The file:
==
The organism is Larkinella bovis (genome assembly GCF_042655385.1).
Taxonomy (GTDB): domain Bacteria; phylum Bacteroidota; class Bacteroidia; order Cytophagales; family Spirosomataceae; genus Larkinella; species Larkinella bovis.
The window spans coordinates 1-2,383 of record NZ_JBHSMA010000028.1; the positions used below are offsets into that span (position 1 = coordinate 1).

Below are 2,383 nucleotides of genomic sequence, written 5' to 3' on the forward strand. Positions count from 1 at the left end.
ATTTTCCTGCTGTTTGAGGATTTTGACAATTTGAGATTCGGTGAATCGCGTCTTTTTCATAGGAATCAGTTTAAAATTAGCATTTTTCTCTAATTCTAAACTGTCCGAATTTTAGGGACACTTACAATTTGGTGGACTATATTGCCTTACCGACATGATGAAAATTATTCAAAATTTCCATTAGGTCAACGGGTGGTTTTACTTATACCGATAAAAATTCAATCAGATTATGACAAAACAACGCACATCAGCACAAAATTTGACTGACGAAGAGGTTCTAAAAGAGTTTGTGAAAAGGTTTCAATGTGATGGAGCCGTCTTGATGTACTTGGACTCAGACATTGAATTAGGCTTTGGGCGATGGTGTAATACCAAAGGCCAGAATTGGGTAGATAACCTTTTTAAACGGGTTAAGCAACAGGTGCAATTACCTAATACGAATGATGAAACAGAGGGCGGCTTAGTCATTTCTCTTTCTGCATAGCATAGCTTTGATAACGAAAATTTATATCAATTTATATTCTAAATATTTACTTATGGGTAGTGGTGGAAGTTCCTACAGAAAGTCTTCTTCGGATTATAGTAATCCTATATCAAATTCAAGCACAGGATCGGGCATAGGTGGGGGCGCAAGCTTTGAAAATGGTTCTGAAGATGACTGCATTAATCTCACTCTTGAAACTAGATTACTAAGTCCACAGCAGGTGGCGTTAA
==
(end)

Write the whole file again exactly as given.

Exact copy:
The organism is Larkinella bovis (genome assembly GCF_042655385.1).
Taxonomy (GTDB): domain Bacteria; phylum Bacteroidota; class Bacteroidia; order Cytophagales; family Spirosomataceae; genus Larkinella; species Larkinella bovis.
The window spans coordinates 1-2,383 of record NZ_JBHSMA010000028.1; the positions used below are offsets into that span (position 1 = coordinate 1).

Below are 2,383 nucleotides of genomic sequence, written 5' to 3' on the forward strand. Positions count from 1 at the left end.
ATTTTCCTGCTGTTTGAGGATTTTGACAATTTGAGATTCGGTGAATCGCGTCTTTTTCATAGGAATCAGTTTAAAATTAGCATTTTTCTCTAATTCTAAACTGTCCGAATTTTAGGGACACTTACAATTTGGTGGACTATATTGCCTTACCGACATGATGAAAATTATTCAAAATTTCCATTAGGTCAACGGGTGGTTTTACTTATACCGATAAAAATTCAATCAGATTATGACAAAACAACGCACATCAGCACAAAATTTGACTGACGAAGAGGTTCTAAAAGAGTTTGTGAAAAGGTTTCAATGTGATGGAGCCGTCTTGATGTACTTGGACTCAGACATTGAATTAGGCTTTGGGCGATGGTGTAATACCAAAGGCCAGAATTGGGTAGATAACCTTTTTAAACGGGTTAAGCAACAGGTGCAATTACCTAATACGAATGATGAAACAGAGGGCGGCTTAGTCATTTCTCTTTCTGCATAGCATAGCTTTGATAACGAAAATTTATATCAATTTATATTCTAAATATTTACTTATGGGTAGTGGTGGAAGTTCCTACAGAAAGTCTTCTTCGGATTATAGTAATCCTATATCAAATTCAAGCACAGGATCGGGCATAGGTGGGGGCGCAAGCTTTGAAAATGGTTCTGAAGATGACTGCATTAATCTCACTCTTGAAACTAGATTACTAAGTCCACAGCAGGTGGCGTTAA